They’ve Turned Alcatraz Into An Art Gallery
Notorious artist Ai Weiwei repurposes the former prison.
Alcatraz Island has gone through many incarnations in its time. Also known as “The Rock” (no, not THAT rock), it opened it as a military prison in 1868, served as a federal prison between 1933 and 1963 (famously holding Al Capone), was occupied by indigenous American activists for almost two years in the ’70s and starred in a bunch of excellent films like Escape From Alcatraz (1979) and The Rock (1996, alongside Nicholas Cage and Sean Connery). The island even featured as a playable level on the 2002 video game, Tony Hawk’s Pro Skater 4.
Nowadays the historical building is used as a museum and tourist destination, but its latest incarnation is pretty incredible. The notorious military and federal penitentiary turned national park has transformed into an art gallery, featuring a series of seven site-specific installations titled @Large by artist Ai Weiwei in four locations on Alcatraz Island.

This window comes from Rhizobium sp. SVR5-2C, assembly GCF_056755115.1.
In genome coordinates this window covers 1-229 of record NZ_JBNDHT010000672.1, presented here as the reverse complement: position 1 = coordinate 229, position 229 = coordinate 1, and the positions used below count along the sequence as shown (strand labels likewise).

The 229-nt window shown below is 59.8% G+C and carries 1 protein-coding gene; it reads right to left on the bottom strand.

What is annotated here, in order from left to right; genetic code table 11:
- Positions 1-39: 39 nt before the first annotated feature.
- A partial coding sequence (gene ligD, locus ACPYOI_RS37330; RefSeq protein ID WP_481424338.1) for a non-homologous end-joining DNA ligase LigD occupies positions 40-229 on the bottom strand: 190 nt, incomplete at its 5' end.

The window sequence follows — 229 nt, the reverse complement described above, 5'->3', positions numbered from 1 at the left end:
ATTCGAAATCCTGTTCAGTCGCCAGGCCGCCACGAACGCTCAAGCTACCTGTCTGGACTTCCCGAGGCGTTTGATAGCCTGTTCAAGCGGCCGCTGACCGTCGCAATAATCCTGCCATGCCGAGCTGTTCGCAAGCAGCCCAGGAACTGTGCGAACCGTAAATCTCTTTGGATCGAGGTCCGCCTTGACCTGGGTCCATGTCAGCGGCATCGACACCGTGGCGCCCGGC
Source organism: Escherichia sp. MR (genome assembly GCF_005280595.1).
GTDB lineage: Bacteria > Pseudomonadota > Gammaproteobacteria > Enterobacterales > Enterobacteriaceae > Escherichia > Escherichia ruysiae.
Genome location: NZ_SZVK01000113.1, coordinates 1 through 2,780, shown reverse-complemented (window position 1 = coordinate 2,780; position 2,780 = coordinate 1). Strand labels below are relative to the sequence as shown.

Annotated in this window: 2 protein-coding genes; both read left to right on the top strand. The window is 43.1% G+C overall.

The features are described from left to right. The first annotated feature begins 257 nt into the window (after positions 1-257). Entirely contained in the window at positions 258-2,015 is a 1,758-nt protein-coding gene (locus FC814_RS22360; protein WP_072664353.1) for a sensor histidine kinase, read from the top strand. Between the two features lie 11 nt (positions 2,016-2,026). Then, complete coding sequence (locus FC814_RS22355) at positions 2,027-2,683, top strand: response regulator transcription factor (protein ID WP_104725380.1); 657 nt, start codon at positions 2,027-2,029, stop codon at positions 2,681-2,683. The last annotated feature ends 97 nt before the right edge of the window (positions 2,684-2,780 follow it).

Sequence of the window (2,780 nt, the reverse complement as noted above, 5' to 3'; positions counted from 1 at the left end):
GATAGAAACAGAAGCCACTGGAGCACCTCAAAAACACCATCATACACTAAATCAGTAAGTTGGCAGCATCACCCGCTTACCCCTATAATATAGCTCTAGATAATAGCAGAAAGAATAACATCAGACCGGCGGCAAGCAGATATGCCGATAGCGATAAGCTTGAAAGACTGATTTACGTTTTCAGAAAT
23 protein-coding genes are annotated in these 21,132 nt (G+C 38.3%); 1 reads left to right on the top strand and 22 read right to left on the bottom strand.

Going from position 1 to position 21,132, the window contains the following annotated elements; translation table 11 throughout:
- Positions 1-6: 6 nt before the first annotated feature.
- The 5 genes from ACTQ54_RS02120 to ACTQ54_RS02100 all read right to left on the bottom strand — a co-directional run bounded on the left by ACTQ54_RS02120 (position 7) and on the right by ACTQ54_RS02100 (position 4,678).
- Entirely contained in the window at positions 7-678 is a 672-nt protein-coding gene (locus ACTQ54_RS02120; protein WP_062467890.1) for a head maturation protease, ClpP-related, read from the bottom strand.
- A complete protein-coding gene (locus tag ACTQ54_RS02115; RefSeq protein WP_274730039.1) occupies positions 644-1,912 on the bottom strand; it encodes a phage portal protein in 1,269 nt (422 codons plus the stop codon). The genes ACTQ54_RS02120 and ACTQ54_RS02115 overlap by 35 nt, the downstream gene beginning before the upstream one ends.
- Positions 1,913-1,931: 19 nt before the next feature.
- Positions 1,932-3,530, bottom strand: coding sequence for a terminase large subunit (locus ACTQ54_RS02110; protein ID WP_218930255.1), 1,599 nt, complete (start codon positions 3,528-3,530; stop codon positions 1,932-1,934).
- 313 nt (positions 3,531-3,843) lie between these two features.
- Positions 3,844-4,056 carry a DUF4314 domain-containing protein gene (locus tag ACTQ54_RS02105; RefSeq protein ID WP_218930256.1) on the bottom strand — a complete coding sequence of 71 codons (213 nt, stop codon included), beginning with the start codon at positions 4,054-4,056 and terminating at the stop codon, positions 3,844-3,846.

Ai Weiwei is a Beijing-based artist who straddles the thin line between art and activism, and he is using this opportunity to respond to the island’s layered history by raising questions on freedom of expression and human rights that resonate universally. His work also often draws on his personal experience of incarceration in China.
Ai Weiwei‘s Chinese passport is currently revoked, so don’t expect him to make an appearance.
The exhibition is included at no additional cost as part of the Alcatraz Island tour ticket price and it’s on now until 26 April 2015.